Thursday, December 31, 2009

What Christmas Means to Me, My Love


Admittedly, it got a little out of hand this year. I've always enjoyed making holiday treats; cookies, candies, the occasional doughnut or rosette. However, my furvor in past years was always tempered by time constraints and the fact that I was a poor college student, with barely enough extra cash to scrape together for an extra bag of chocolate chips.

This year however, I spent the month of December with my parents, since my husband and I managed to find a subletter for our apartment in Madison (score!). Living with your parents again introduces all sorts of possibilities for regression, not the least of which for me turned out to be the forgotten euphoria of an endlessly stocked kitchen.

Its been a long time since I've experienced the joy of a full pantry, stocked with every baking supply I could need in duplicate and sometimes triplicate (just in case). I even rediscovered some old random kitchen gadgets from my fidgety days of baking. Check out these sweet cannoli forms.

If they look like they're just 4 inch metal tubes, well you're right. Kitchen Etc. really got me with that one.

And so, with so many resources at my hands, and a surprising amount of free time, I found myself baking at pretty much every given opportunity.

The problem with the holidays is that there is a ready made full repertoire of goodies that are waiting to be made all the time, so you're never at a loss for something to prepare. Chex Mix? Cut Out Cookies? Divinity? Also, I've gotten in the habit lately of making an assortment of candies for Christmas, so that I have something convenient to give out to people as gifts, and to take along to parties and holiday events.

Here's a few of the goodies I made this year, post holiday food massacre, so a lot is missing.

My full stats included:

Chex Mix
Meltaway Cookies
Cut Out Sugar Cookies
Whole Wheat Molasses Cookies
Peanut Butter Balls
Peppermint Bark
Peppermint Patties
Hot Cinnamon Candy
Candied Almonds
Chocolate Pecan Toffee
Vanilla Ice Cream
Coffee Ice Cream
Black and White Creme Brulee
Jello Jigglers

It was good to get that off my chest. We're all very fat now. Next, A New Years Vegetarian Feast!

Saturday, November 21, 2009


If you want to understand a city, there are a number of ways you can approach it. You could look at the hard statistics.

latitude/longitude: 43.13/89.33
population: 231,916 (as of July 2008)
median household income: $53,516

You could go on flickr and browse through images:

(photos by Allie Oop Photography)
You could google recent news stories about it.
DNR Deer Debate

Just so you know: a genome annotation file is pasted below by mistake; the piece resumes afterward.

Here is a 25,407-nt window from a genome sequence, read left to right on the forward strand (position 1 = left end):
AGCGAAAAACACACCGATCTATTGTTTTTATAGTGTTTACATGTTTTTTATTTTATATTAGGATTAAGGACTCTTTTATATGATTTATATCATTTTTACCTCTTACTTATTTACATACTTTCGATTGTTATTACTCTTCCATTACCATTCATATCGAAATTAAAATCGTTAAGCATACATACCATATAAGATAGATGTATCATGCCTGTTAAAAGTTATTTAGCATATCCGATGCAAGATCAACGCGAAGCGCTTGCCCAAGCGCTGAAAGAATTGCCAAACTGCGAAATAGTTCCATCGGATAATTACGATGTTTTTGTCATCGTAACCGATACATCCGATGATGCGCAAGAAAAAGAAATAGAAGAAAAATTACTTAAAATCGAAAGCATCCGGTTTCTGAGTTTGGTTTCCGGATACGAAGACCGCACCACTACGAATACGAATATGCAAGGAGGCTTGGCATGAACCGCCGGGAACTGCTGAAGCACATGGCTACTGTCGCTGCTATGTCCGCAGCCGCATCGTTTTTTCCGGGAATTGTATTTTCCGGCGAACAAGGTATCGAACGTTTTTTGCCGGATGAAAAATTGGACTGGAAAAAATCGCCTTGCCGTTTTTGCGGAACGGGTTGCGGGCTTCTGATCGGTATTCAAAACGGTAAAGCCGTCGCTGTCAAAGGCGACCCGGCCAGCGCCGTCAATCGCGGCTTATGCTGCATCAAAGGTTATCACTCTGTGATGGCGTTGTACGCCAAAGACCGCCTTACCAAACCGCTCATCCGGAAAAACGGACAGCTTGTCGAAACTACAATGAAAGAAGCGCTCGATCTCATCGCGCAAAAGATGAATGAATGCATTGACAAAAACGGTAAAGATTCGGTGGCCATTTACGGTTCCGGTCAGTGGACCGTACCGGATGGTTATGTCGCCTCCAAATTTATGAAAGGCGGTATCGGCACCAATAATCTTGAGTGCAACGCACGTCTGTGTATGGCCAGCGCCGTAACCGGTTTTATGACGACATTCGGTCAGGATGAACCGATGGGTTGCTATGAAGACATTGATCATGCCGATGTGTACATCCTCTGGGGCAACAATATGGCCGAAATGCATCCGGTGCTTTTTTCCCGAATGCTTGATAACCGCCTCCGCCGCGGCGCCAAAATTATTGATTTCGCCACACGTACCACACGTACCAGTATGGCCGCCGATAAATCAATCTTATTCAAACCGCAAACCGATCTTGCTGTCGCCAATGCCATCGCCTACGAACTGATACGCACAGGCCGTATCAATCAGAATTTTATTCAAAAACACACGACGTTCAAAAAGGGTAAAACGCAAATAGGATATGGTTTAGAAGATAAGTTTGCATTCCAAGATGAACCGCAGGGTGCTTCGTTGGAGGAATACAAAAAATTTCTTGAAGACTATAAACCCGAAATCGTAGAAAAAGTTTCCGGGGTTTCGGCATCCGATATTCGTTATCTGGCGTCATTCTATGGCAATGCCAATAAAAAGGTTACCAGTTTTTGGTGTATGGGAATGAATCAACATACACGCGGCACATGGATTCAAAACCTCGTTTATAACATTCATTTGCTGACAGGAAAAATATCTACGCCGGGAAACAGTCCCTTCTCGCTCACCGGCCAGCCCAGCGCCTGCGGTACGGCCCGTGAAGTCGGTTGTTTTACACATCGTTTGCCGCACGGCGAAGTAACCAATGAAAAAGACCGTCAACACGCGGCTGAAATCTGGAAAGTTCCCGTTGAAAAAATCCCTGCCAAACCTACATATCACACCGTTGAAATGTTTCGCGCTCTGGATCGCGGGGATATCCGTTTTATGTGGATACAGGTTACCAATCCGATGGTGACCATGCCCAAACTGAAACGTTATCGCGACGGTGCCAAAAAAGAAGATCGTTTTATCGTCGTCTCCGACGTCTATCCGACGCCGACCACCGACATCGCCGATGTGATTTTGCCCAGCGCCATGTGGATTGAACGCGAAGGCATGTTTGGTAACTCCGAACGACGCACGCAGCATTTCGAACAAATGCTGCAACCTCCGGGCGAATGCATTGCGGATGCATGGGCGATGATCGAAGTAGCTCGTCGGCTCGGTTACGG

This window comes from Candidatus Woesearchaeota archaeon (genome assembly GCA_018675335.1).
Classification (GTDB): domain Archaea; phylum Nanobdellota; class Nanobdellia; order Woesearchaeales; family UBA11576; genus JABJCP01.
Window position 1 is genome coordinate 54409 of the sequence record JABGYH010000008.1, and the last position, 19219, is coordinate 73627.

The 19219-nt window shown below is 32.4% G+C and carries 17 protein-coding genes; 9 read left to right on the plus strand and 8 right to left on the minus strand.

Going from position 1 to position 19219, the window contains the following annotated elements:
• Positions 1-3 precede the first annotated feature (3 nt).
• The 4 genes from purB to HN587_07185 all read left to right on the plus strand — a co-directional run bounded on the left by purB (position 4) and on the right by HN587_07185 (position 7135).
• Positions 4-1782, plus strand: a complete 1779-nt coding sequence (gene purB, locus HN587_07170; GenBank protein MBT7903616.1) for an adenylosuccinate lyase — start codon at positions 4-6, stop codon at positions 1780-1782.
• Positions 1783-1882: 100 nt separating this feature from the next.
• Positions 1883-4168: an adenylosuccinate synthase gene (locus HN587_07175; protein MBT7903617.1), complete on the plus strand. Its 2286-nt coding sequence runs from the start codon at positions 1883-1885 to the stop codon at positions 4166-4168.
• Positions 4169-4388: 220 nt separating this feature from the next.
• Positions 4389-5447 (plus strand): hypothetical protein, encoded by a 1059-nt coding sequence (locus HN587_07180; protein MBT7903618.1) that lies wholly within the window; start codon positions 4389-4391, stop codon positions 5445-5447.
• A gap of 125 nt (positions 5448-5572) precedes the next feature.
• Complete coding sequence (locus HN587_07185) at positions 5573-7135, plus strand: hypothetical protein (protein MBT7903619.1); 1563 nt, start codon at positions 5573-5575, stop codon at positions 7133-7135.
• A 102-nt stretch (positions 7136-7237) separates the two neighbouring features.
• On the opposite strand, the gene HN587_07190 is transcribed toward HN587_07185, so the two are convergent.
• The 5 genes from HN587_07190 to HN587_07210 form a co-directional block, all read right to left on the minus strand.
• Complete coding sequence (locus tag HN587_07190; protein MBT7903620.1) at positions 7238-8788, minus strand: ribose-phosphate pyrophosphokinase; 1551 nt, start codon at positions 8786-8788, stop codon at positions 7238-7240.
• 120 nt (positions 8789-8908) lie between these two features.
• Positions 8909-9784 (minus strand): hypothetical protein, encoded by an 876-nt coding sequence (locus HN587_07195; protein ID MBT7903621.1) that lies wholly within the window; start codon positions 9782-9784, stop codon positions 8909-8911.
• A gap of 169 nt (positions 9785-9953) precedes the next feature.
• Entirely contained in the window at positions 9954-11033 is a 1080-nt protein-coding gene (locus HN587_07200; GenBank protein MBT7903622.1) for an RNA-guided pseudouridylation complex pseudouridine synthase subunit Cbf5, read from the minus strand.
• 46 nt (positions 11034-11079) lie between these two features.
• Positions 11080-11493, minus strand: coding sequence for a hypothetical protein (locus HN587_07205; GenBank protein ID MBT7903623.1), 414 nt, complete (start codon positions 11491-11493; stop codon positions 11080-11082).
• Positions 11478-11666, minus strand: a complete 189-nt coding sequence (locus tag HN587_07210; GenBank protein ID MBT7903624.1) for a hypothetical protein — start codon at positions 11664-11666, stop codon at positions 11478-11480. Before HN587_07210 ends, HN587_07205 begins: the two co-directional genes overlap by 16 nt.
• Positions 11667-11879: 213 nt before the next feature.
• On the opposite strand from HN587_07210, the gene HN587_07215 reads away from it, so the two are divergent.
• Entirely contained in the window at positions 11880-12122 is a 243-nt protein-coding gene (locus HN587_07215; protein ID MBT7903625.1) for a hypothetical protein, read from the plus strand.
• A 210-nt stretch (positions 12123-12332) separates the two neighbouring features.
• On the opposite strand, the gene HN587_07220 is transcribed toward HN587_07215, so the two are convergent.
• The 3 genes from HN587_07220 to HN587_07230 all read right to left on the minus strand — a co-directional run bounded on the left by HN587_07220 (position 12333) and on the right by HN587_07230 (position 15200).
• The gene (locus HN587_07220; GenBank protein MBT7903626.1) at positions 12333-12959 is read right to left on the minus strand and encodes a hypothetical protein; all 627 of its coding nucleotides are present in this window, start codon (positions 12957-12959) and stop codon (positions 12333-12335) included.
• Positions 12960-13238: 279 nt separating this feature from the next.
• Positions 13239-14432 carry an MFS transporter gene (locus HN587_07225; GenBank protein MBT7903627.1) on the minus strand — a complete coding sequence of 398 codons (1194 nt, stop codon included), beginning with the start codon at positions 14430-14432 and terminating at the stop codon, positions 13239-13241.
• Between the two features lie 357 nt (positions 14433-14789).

17 Inches of Snow in Wisconsin
Madison Residents Must Recycle Plastic Bags

Or you could do what I do.
You could eat your way through a city.

Whenever I visit a place, there is nothing I like better than eating anything or at any place that is quintessentially---that place. The things I remember most about vacations are rarely exceptional vistas or or excellent theater, but instead things like really good bumbleberry pie and breakfast scramblers.Needless to say, in the 26 years that I have lived in Madison, I have eaten my way around it pretty respectably. I have strong opinions on the best places for burgers, fruity mixed drinks and sushi, as well as the preferred grocery stores for produce and spices. If you've lived anywhere for long enough, its probably impossible to NOT develop preferences, if not prejudices.

And I'll admit, I have some prejudices.

There are plenty of places in the midwest to find excellent food. What sets Madison apart, I think is the sheer concentration of restaurants and food based businesses per square mile. Madisonites love local, independent establishments--the more eclectic, and unlikely the location, the better.

Recently, there has been trend towards turning formerly skeezy dive bars into Euro-inspired pubs, with full organic and locally sourced food menus--available into the wee hours of the morning.

The Brasserie V on Monroe Street. This didn't used to look so nice.

Because of course, Madison not only loves her food, she also loves her fine beverages. On State Street leading up to the capitol building, one can barely walk 20 feet without running into either a coffee shop, bar, or on the very best of occasions, both at the same time. Whoever first thought to merge a coffee shop and a wine bar was a GENIUS as far as I am concerned.

Mmm delicious market strawberries. (photo by Allie Opp Photography)

Naturally, one cannot eat out all the time, and Madison also boasts its fair share of grocery stores, smaller specialty markets and a thriving network of organic farm food shares. Its very rare that somewhere between the Farmer's Market and Maharani's Indian Grocery Store , I can't in some way find what I am looking for.

I love the food here, I really do.

And now, I am moving.